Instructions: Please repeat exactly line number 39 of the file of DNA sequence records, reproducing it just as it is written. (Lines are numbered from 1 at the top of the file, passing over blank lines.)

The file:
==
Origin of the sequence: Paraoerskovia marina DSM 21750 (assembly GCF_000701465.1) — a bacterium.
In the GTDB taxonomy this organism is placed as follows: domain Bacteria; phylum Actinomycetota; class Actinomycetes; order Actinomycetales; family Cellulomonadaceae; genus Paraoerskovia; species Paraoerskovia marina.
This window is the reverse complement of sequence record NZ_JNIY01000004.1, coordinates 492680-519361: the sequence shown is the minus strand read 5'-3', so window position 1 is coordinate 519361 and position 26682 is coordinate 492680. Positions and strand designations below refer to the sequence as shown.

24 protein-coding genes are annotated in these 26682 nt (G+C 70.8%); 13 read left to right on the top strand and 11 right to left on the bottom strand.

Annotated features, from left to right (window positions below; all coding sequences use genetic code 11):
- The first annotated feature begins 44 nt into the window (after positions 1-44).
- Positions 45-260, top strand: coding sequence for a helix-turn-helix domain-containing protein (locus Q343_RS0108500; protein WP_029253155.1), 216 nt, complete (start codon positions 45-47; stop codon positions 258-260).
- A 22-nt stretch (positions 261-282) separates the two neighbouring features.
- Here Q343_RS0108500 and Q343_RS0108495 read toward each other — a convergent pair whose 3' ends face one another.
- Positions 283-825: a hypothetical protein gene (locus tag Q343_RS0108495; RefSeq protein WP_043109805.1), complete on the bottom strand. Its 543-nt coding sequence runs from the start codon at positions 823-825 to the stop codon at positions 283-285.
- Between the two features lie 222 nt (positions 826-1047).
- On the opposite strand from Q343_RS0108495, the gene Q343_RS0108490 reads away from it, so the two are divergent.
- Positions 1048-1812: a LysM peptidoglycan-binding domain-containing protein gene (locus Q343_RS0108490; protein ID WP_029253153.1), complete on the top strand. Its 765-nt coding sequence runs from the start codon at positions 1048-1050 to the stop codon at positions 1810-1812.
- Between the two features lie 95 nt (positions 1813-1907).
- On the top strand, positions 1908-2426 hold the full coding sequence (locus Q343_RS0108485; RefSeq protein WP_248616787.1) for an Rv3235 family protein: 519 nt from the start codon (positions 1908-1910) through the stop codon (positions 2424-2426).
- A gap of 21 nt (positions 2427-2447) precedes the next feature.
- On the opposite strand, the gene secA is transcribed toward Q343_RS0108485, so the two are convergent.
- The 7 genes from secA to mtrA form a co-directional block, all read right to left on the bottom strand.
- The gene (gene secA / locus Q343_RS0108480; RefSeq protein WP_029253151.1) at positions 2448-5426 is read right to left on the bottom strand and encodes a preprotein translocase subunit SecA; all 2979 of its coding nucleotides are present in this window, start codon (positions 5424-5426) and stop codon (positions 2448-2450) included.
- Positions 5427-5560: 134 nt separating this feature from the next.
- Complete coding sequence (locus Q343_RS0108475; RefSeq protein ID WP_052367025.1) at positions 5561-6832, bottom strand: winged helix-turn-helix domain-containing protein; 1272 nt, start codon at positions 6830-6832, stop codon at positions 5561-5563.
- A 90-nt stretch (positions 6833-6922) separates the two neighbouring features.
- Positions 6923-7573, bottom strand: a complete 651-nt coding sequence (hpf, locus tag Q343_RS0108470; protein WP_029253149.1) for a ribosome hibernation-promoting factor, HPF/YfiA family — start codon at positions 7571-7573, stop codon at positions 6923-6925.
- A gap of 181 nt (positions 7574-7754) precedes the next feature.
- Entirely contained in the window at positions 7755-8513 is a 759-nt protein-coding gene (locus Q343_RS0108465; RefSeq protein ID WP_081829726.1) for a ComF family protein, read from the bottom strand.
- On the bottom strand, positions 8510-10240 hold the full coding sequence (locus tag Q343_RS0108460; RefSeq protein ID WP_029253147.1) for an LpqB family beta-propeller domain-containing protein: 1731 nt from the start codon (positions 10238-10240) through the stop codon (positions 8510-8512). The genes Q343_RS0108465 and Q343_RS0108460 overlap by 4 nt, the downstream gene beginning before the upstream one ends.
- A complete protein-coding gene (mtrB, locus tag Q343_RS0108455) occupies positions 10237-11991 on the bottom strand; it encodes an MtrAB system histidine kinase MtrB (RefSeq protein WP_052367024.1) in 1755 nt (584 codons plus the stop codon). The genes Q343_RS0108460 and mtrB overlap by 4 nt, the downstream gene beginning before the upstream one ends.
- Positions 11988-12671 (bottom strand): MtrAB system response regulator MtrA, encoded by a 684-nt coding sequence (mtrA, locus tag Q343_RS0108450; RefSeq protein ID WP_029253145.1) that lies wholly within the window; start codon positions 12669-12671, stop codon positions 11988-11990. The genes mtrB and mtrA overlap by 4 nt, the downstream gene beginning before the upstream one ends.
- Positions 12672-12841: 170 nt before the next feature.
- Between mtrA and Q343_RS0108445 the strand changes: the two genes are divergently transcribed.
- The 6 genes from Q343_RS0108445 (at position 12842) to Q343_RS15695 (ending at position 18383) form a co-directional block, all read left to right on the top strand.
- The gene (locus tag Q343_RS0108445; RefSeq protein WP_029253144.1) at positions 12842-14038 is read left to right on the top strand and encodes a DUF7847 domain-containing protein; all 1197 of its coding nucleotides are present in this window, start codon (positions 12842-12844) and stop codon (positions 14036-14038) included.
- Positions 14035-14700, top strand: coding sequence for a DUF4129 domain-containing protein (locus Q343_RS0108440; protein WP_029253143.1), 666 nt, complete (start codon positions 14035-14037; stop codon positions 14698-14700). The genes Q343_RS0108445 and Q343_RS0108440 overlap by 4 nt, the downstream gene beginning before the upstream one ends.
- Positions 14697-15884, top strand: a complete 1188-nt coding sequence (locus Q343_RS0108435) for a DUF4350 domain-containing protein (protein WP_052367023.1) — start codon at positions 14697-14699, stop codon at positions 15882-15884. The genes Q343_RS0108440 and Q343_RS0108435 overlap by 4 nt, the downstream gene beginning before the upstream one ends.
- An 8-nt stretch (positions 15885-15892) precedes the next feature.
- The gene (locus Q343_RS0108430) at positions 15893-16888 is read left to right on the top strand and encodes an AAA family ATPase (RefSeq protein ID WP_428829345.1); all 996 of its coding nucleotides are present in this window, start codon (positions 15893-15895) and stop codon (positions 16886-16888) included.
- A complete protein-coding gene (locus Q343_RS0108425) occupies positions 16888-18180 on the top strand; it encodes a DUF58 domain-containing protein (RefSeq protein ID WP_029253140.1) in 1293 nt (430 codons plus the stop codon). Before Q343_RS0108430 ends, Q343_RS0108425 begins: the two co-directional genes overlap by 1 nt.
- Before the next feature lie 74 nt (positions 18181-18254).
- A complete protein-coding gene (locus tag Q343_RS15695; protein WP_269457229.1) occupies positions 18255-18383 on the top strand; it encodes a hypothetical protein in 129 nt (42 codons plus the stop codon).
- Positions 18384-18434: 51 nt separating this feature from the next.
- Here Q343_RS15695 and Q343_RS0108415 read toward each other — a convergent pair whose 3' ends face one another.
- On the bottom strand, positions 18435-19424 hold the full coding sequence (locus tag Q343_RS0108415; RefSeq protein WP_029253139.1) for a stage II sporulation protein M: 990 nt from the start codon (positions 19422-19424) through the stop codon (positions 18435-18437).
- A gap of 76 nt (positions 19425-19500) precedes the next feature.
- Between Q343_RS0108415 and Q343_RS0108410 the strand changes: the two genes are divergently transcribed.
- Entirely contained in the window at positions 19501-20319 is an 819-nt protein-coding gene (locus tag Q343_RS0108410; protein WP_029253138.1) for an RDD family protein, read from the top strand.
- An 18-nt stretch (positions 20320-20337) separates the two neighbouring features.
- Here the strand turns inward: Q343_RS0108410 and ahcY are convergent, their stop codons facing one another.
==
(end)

- A complete protein-coding gene (locus tag Q343_RS15695; protein WP_269457229.1) occupies positions 18255-18383 on the top strand; it encodes a hypothetical protein in 129 nt (42 codons plus the stop codon).